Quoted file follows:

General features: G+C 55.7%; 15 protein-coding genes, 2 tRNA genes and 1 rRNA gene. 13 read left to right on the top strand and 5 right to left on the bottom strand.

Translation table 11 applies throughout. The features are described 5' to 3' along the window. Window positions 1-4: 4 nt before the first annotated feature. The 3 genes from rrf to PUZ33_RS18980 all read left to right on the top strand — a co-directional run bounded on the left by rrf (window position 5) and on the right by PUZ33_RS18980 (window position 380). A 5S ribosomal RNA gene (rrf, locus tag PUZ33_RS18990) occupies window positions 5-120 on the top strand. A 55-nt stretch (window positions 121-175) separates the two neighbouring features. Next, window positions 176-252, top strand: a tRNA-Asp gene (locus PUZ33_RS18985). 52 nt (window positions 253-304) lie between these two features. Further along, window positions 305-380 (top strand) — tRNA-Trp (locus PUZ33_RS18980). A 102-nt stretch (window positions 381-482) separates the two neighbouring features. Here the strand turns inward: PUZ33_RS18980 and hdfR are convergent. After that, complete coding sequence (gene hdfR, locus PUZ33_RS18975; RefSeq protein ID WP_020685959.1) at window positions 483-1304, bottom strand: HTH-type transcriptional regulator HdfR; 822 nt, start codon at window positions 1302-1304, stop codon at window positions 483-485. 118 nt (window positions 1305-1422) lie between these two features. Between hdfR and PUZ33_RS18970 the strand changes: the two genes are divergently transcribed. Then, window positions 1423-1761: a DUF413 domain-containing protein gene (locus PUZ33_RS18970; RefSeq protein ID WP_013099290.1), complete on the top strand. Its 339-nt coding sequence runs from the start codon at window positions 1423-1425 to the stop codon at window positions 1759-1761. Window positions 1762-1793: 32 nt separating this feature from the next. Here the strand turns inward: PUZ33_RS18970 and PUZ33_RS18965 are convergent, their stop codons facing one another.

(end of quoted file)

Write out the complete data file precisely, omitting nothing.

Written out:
General features: G+C 55.7%; 15 protein-coding genes, 2 tRNA genes and 1 rRNA gene. 13 read left to right on the top strand and 5 right to left on the bottom strand.

Translation table 11 applies throughout. The features are described 5' to 3' along the window. Window positions 1-4: 4 nt before the first annotated feature. The 3 genes from rrf to PUZ33_RS18980 all read left to right on the top strand — a co-directional run bounded on the left by rrf (window position 5) and on the right by PUZ33_RS18980 (window position 380). A 5S ribosomal RNA gene (rrf, locus tag PUZ33_RS18990) occupies window positions 5-120 on the top strand. A 55-nt stretch (window positions 121-175) separates the two neighbouring features. Next, window positions 176-252, top strand: a tRNA-Asp gene (locus PUZ33_RS18985). 52 nt (window positions 253-304) lie between these two features. Further along, window positions 305-380 (top strand) — tRNA-Trp (locus PUZ33_RS18980). A 102-nt stretch (window positions 381-482) separates the two neighbouring features. Here the strand turns inward: PUZ33_RS18980 and hdfR are convergent. After that, complete coding sequence (gene hdfR, locus PUZ33_RS18975; RefSeq protein ID WP_020685959.1) at window positions 483-1304, bottom strand: HTH-type transcriptional regulator HdfR; 822 nt, start codon at window positions 1302-1304, stop codon at window positions 483-485. 118 nt (window positions 1305-1422) lie between these two features. Between hdfR and PUZ33_RS18970 the strand changes: the two genes are divergently transcribed. Then, window positions 1423-1761: a DUF413 domain-containing protein gene (locus PUZ33_RS18970; RefSeq protein ID WP_013099290.1), complete on the top strand. Its 339-nt coding sequence runs from the start codon at window positions 1423-1425 to the stop codon at window positions 1759-1761. Window positions 1762-1793: 32 nt separating this feature from the next. Here the strand turns inward: PUZ33_RS18970 and PUZ33_RS18965 are convergent, their stop codons facing one another.